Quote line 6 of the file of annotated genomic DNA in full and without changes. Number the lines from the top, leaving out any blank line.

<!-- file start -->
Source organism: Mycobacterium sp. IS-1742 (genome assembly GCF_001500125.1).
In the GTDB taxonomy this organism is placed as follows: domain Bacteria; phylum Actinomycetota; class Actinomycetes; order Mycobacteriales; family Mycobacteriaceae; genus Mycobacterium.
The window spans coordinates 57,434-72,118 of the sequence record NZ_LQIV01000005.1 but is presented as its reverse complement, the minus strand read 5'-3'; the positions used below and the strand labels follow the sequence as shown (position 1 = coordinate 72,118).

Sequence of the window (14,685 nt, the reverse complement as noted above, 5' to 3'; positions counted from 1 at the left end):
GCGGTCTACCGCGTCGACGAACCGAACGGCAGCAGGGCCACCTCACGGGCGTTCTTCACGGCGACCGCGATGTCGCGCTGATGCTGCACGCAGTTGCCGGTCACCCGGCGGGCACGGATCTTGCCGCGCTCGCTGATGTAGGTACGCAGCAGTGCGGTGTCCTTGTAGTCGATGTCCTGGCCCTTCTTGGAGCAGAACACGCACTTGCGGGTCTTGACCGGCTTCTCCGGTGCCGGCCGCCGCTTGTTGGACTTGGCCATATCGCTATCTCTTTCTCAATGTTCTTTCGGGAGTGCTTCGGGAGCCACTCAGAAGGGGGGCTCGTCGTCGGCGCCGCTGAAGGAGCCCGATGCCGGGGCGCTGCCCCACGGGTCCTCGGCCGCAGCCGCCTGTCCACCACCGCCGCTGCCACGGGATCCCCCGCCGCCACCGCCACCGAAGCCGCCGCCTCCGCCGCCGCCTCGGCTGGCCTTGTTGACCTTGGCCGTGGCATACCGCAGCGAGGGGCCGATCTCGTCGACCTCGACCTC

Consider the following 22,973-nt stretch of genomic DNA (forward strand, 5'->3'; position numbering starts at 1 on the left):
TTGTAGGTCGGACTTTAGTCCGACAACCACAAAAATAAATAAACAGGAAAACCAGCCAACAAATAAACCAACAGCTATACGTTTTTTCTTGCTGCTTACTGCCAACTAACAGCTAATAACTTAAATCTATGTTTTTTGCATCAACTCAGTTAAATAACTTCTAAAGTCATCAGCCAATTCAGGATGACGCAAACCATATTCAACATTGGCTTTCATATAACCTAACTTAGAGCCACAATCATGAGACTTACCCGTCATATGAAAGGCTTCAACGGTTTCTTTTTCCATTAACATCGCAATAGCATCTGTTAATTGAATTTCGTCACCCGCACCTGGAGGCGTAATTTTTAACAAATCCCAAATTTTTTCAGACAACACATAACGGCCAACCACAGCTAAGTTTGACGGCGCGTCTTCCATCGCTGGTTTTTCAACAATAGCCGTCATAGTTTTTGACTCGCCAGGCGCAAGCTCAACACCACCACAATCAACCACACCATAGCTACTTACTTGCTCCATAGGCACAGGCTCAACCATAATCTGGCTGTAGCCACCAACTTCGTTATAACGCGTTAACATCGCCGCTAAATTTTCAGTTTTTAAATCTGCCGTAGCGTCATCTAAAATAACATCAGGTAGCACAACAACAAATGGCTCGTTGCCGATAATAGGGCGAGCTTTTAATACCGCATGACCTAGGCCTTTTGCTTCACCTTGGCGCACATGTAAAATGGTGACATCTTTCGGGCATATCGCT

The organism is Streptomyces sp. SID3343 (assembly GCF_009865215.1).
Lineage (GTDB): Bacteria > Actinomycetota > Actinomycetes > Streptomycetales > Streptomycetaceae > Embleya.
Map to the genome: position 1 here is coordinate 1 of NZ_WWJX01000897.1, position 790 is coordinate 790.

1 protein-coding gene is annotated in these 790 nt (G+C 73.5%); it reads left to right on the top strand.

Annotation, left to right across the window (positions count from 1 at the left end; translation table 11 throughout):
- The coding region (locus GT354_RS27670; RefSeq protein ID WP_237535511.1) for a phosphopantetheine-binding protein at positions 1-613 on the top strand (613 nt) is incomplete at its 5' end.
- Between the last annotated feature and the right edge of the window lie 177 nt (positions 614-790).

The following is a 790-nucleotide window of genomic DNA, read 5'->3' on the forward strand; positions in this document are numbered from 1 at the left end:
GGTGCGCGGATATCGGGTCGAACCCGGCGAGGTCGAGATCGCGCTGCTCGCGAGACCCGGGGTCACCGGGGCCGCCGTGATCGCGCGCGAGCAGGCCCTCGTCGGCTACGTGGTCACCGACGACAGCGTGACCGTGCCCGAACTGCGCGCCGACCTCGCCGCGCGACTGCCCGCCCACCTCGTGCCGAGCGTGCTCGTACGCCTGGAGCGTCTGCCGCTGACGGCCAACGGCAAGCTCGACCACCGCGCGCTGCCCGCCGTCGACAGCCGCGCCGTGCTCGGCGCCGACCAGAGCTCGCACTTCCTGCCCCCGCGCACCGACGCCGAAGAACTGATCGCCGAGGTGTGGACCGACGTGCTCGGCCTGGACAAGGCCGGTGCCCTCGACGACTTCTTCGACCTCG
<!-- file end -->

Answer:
Consider the following 22,973-nt stretch of genomic DNA (forward strand, 5'->3'; position numbering starts at 1 on the left):